The last stop of the tour was at the Granary Graveyard where my hero, Paul Revere, is buried. By this time, it was pitch black out and we had already “hanged” two of the people in our group, so you can imagine how unsettled I was. When the two crowds approached the graveyard, it was chained shut due to some municipal work on the street in front of the doors. Anthrax graciously got the key from the nice man standing there. He unlocked the gates, let us all in, then locked the gates again. He and his buddy went running off, screaming “Suckers!!” leaving us all there in the DARK, IN THE GRAVEYARD. Awesome. Seriously, do you want me to have a heart attack? I should have brought a flask. The group convened in the middle near Ben Franklin’s parents when a strange hairy and slightly uncanny man jumped out from behind the gravestone. That rocked. He proceeded to divulge all the details of the tombstones, the people encapsulated in them, and their families. Near the end of his diatribe, we gathered near a building at the back of the cemetery to discuss James Allen’s book about Highway men that was bound in human flesh. Mr. Hairy Tour Guide man was going on about this book and how it's covered is someone’s ass cheek when all of a sudden someone grabbed my shoulder. I immediately turned around and decked whoever it was square in the chest. He yelled "ouch" while I screamed. Everyone started laughing hysterically. Anthrax shot to the center of the crowd holding his shoulder. He pointed at me and said, “SHE HIT ME!!” I told him he was lucky it was only his shoulder and not to touch me again in the GRAVEYARD AFTER DARK! He smiled his disturbing little demon smile and took over the tour from there. Really, you want to take me on a tour of the graveyards at night? I think not. The rest of the tour was chat of the Boston Strangler, and also of the nutter woman who killed hundreds of people in a hospital and got away with it. Fascinating spine chilling I never need to know scariness. We finally arrived back to the Wharf where Anthrax let us off the trolley. My aunt walked by him first. He pointed and said in a very deep and disturbing voice, “YOU, YOU… were my favorite.” She laughed. Then I proceeded to sneak by when he bellowed, “NO YOU WERE MY FAVORITE!!!” then laughed. I just smiled and jumped off the stairs thankful to be done.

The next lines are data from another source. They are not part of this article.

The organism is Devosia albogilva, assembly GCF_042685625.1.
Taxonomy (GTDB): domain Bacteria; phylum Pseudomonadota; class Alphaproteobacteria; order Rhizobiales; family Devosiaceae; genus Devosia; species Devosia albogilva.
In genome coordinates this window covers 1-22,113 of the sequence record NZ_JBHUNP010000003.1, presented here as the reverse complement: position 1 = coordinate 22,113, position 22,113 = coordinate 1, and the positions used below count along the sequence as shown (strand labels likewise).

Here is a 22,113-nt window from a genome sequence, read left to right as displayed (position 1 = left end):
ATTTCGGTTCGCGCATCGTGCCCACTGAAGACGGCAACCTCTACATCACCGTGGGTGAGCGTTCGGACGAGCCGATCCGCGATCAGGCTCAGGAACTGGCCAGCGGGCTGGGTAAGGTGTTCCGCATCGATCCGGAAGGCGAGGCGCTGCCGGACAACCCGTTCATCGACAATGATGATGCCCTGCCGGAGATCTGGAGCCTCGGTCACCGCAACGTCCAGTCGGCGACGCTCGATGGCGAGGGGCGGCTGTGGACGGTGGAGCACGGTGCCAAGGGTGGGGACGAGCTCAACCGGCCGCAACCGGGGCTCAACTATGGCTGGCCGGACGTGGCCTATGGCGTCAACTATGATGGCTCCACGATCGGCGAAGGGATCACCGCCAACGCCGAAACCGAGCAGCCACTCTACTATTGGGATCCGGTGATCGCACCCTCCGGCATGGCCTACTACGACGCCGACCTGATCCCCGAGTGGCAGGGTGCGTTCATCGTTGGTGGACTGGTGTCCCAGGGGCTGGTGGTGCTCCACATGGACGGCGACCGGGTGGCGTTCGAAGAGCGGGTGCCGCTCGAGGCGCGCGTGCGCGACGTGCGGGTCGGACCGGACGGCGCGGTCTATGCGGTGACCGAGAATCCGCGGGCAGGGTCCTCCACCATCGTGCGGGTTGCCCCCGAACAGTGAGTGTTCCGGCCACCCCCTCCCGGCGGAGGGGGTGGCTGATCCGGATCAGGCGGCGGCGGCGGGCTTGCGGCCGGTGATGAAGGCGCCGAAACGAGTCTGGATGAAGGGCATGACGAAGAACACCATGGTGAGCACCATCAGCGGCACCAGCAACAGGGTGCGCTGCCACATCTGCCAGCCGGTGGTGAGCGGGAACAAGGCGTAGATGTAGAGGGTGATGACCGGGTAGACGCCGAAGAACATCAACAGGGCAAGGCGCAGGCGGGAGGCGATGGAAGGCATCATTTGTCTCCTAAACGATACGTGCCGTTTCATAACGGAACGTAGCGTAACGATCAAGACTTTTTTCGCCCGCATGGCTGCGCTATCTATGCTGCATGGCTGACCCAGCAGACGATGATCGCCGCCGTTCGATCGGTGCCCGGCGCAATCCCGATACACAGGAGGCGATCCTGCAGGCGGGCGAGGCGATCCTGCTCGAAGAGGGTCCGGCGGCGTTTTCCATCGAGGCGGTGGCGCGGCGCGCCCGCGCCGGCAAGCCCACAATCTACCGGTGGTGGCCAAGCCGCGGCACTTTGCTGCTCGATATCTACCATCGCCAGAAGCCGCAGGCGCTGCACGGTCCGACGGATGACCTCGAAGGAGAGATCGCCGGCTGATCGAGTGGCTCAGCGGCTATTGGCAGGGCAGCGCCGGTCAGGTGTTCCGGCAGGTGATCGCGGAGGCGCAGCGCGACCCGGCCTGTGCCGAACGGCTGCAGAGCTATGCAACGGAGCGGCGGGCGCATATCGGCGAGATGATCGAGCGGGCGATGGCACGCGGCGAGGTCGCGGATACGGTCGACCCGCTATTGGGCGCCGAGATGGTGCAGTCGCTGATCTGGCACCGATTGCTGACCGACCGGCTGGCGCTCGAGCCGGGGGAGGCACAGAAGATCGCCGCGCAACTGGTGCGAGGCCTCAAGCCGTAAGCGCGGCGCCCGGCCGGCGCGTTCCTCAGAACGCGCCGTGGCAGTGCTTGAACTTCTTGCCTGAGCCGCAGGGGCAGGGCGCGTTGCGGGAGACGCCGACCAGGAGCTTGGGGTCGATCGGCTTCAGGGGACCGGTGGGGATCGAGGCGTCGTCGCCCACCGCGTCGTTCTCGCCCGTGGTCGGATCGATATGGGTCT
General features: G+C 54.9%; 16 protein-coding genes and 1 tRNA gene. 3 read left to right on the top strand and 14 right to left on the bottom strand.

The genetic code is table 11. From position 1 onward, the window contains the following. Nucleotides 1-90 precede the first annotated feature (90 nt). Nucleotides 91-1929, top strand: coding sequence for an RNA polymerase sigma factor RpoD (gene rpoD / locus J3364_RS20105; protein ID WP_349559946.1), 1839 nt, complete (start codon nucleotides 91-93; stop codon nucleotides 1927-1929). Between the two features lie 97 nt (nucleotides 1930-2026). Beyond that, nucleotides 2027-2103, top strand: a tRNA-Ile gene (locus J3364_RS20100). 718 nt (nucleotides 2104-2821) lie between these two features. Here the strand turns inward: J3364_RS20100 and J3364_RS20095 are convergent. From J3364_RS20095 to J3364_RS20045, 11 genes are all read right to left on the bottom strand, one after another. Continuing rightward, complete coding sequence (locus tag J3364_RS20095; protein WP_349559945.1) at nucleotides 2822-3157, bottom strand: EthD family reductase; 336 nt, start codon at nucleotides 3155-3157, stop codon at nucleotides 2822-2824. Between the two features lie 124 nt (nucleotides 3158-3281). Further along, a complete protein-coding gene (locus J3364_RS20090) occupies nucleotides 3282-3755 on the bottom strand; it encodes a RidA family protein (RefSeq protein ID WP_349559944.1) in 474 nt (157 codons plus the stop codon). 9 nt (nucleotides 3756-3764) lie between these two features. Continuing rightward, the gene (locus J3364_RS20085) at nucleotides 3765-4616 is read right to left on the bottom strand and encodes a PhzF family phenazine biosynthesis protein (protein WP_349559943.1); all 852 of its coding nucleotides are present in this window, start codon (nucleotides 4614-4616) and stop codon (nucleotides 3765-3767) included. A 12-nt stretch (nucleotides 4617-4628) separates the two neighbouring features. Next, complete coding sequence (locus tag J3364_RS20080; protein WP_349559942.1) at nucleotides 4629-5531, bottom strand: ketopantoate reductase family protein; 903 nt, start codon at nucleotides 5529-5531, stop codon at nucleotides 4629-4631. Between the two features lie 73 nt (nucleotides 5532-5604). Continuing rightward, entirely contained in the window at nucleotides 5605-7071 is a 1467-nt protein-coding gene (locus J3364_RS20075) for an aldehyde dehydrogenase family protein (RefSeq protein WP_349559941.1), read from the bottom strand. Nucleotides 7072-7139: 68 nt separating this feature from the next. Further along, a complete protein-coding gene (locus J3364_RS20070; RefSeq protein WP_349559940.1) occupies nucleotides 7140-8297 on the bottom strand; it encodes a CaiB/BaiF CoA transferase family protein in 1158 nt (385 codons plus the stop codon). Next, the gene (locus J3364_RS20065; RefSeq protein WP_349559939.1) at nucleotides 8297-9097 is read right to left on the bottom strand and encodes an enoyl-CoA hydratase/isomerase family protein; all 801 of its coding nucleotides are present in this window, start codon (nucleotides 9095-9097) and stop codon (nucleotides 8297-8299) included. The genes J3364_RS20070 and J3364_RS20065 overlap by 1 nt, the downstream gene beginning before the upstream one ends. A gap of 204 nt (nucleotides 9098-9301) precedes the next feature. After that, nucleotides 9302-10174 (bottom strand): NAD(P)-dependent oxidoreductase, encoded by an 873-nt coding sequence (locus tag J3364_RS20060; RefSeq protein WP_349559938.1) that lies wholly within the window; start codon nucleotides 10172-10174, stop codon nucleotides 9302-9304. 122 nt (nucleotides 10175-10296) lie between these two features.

Despite how much it scared the crap out of me, I highly recommend this tour. Ask for Anthrax. He provided quality entertainment when he wasn’t scaring the bejesus out of me.